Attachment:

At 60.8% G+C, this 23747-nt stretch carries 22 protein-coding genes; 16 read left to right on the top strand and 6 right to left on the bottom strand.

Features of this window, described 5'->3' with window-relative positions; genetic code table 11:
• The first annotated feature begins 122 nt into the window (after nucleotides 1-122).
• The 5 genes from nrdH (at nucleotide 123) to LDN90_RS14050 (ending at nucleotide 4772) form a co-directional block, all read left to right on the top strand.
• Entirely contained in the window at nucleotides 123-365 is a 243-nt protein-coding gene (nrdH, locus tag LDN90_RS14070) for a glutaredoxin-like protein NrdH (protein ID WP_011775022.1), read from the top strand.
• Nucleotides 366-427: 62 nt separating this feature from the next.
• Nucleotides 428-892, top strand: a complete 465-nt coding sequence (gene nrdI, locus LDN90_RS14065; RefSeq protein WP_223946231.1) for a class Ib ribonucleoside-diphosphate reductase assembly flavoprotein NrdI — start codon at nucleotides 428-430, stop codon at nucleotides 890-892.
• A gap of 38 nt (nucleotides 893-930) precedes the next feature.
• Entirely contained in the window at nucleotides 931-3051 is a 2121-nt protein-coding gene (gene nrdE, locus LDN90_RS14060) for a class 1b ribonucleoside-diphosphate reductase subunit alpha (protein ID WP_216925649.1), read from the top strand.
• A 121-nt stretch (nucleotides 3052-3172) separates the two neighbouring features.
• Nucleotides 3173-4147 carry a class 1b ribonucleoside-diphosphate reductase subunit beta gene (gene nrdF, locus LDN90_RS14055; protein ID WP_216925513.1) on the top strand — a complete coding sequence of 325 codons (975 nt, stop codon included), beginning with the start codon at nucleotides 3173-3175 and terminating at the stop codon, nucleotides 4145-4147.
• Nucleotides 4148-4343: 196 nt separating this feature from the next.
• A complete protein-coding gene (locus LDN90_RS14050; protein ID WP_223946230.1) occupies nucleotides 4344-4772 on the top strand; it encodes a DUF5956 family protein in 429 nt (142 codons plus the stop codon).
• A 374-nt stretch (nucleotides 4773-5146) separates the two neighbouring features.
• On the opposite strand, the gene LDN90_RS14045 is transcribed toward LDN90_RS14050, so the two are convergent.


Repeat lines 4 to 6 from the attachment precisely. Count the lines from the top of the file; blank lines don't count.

• The 5 genes from nrdH (at nucleotide 123) to LDN90_RS14050 (ending at nucleotide 4772) form a co-directional block, all read left to right on the top strand.
• Entirely contained in the window at nucleotides 123-365 is a 243-nt protein-coding gene (nrdH, locus tag LDN90_RS14070) for a glutaredoxin-like protein NrdH (protein ID WP_011775022.1), read from the top strand.
• Nucleotides 366-427: 62 nt separating this feature from the next.